Massive crackdown on book piracy: Police target vendors selling counterfeit textbooks

Inspector Abednico Ncube

POLICE in Bulawayo yesterday raided vendors selling pirate textbooks in the city centre, a day after this paper exposed an unconventional book value chain that has emerged in the city.

Chronicle established that some unscrupulous individuals are now involved in the business of replicating copyrighted literature through scanning, photocopying, printing and electronic duplication of books.

The pirates are replicating copyrighted works in large volumes and taking them to the streets where they are sold at almost half the price in bookshops.

Bulawayo provincial police spokesperson, Inspector Abednico Ncube confirmed the raid, but could not give details on the number of people arrested.

“The arrests are part of police duties of maintaining order in our streets and piracy is just like any other crime. We regularly deploy our officers to make sure there is sanity and order in our streets,” he said.

“Anyone found committing an offence will face the full wrath of the law. As police, we will not rest until there is sanity in the city.”

A weeklong investigation by the Chronicle revealed that textbook piracy is rife in Bulawayo with a kingpin operating from the second floor of the Cabs Building involved in book piracy business.

Other centres of book piracy in the city include a townhouse along Jason Moyo Street near the vegetable market while another is operating from a flat opposite Food4Less supermarket between 12th and 13 Avenues along Herbert Chitepo Street.

Insp Ncube said they have not received any report from the affected publishers and authors whose copyrights are being infringed upon.

“From our records, we don’t have any report on the matter, but those who feel their copyrights are being infringed upon, have a constitutional right to make a report to the police which will be acted upon,” he said.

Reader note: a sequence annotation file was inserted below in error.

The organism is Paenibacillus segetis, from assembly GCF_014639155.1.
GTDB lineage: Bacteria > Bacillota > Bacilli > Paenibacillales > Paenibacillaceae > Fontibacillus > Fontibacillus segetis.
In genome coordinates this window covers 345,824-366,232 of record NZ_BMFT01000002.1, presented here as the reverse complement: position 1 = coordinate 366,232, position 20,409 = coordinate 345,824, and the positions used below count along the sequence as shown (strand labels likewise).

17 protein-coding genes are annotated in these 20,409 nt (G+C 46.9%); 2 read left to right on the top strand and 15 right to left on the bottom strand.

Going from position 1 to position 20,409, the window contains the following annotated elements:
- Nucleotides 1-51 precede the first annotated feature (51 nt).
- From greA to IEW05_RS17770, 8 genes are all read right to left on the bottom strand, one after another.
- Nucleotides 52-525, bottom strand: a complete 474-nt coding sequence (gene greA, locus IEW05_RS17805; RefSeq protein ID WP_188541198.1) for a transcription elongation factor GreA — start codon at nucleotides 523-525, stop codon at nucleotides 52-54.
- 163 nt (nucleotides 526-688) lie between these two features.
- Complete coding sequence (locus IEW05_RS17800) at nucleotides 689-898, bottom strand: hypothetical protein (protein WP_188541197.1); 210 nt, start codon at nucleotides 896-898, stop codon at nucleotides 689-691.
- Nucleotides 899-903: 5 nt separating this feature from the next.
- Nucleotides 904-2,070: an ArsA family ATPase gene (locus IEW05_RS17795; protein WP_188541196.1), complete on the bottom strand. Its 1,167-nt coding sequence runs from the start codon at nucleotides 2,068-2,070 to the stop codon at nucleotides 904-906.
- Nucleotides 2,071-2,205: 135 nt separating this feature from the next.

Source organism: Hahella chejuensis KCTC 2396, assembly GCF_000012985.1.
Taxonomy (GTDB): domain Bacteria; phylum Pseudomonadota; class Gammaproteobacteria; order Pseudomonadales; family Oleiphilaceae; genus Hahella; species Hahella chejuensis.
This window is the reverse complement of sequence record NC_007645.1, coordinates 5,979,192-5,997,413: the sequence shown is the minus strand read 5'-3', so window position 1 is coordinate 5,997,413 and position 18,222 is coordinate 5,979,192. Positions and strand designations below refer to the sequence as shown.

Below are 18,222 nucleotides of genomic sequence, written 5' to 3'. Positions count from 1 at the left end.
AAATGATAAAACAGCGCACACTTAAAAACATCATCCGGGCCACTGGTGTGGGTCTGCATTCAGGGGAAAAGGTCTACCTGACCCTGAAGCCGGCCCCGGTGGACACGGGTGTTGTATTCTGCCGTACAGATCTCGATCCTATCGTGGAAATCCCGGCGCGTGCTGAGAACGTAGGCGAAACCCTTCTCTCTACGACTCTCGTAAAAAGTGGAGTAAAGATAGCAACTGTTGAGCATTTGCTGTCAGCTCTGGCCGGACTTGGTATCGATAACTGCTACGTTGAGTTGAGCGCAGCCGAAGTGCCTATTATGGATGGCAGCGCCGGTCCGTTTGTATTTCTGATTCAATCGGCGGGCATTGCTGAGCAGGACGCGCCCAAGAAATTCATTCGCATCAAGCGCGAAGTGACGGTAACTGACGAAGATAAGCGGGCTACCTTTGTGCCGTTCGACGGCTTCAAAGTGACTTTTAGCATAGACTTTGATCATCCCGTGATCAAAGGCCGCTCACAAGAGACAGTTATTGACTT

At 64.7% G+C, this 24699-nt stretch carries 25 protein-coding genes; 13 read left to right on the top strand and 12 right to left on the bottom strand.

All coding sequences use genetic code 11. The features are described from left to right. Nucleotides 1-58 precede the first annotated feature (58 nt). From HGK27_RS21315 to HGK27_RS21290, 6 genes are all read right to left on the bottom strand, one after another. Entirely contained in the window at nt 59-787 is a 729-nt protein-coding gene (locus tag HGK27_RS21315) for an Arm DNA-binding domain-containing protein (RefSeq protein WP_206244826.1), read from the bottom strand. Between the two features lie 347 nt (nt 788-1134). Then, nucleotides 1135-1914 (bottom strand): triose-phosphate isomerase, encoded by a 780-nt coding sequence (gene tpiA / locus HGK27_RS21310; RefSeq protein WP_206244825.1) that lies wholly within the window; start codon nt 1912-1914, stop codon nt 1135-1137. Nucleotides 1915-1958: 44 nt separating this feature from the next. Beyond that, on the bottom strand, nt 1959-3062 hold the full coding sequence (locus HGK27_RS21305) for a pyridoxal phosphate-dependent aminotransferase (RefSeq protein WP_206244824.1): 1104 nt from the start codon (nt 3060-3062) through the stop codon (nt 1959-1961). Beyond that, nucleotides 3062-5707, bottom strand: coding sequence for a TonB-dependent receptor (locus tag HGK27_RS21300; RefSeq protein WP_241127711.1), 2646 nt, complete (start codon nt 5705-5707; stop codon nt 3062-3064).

Zimbabwe Publishers Association president Mr Tinashe Madondo said book piracy is depriving them of their economic and social benefit, and threatening the survival of the conventional book value chain.

According to, piracy of Intellectual Property Rights (IPR) is a significant global challenge that affects various industries and creative sectors. It refers to the unauthorised reproduction, distribution, or use of copyrighted works, patents, trademarks, or trade secrets without the permission of the rights holders.

Piracy poses significant economic challenges, resulting in revenue losses for rights holders, businesses, and Governments. Industries such as music, film, publishing, software, and luxury goods suffer substantial financial losses due to piracy, impacting investment in innovation and job creation

Many individuals may not fully understand the consequences and ethical implications of piracy. Insufficient education and awareness campaigns contribute to the prevalence of piracy, with some perceiving it as a victimless crime or unaware of legal alternatives.

The availability of pirated content and counterfeit goods often stems from the demand for affordable and easily accessible products.

High prices, limited distribution channels, and regional release delays can drive consumers towards pirated alternatives

Rapid advancements in technology, particularly the internet and digital platforms, have made it easier to reproduce, distribute, and access copyrighted works. Digital piracy, including illegal downloading and file sharing, has become prevalent due to the ease of sharing content online.

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